Staff at Sue Ryder Thorpe Hall Hospice have paid tribute to a well-loved volunteer, Judith ‘Judie’ Allen, who passed away in September. She dedicated her time and skills for 30 years and through her countless hours of volunteering, supporting and fundraising, helped to raise an astonishing £300,000.
A 98-year-old volunteer is saying an emotional goodbye to the Sue Ryder shop in Cavendish after 33 years volunteering there. Renee Rowe began volunteering for the charity in 1987 and has been supporting Sue Ryder ever since, especially after her husband received end of life care at one of the hospices.
Jean Piper’s husband Clive was cared for at Sue Ryder Wheatfields Hospice eleven years ago and Jean embarked on the ‘Dive for Clive’ skydive in his memory. Even when she herself was diagnosed with leukaemia she continued fundraising and volunteering in the Wheatfields shop, and it is that determination which saw her presented with the Sue Ryder Incredible Colleagues Award for Overcoming Obstacles last year.
Meet the latest volunteer at Sue Ryder St John’s Hospice – a loveable, furry, three year old Cockapoo called Mabel. Pets as Therapy dog Mabel started volunteering at the hospice last year and has proved to be a ‘pawsome’ pal to patients, relatives and staff. Here, Mabel’s owner and fellow volunteer Debra tells us about their experiences.
For Sharon Wotherspoon, it was the start of a whole new career when her children volunteered at their local Sue Ryder shop. That was six years ago and Sharon is now Shop Manager of Sue Ryder’s Mengham shop on Hayling Island.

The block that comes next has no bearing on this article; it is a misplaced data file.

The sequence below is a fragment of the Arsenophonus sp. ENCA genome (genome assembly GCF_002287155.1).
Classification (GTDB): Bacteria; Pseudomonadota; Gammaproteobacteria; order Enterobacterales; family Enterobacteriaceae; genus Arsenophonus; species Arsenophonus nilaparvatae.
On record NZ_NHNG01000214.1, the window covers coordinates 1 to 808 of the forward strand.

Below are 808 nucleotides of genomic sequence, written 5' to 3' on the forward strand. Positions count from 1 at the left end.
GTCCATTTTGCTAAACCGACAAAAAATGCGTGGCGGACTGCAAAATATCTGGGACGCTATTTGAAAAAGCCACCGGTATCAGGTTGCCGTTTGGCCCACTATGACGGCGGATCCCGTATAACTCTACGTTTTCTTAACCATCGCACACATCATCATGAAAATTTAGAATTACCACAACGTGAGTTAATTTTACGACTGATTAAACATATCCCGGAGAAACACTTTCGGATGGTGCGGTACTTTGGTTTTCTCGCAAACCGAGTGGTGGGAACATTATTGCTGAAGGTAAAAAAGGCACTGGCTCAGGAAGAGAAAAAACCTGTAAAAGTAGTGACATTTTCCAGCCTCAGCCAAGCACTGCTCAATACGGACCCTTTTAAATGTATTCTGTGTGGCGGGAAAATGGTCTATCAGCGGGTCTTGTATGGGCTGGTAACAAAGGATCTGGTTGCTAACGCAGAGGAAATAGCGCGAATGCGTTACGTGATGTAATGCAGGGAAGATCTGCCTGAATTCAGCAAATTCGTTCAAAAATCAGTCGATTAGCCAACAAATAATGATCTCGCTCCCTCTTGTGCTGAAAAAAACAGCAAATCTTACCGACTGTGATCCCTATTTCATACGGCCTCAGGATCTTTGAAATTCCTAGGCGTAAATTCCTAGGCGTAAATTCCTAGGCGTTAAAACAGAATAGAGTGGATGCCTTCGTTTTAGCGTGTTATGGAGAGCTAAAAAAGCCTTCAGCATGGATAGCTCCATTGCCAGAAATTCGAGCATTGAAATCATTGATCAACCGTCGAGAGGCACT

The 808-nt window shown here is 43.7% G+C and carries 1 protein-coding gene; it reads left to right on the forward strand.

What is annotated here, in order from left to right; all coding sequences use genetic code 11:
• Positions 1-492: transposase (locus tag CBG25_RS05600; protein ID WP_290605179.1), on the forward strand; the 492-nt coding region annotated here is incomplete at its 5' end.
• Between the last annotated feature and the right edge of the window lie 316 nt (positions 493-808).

Pets can be a great support during illness and beyond – as volunteer Barry discovered when, following his wife Sarita’s death, he signed up their puppy Bella to become a certified Pets as Therapy dog.
People with neurological conditions in England are being let down by the very health and care systems that are supposed to be supporting them – that’s the finding of our new report Time to get it right, writes our Policy and Public Affairs Manager (England) Duncan Lugton.
It’s a tough question that Sue Ryder are trying to tackle. Our latest marketing campaign has been launched to encourage people to start the conversation about death, and to cement our position as experts in this area.
The Chantry, one of four Sue Ryder centres dedicated to providing care for people with neurological conditions, is holding an open day on Thursday 20th September 2018.
Self-employed hairdresser Cristina Tant spends five hours a week volunteering at our Thorpe Hall Hospice. She is part of the centre's specially trained Get Creative team, who offer hospice patients the chance to get involved in arts and crafts, use the hospice’s iPads to complete puzzles or crosswords, visit the shop and take part in other activities.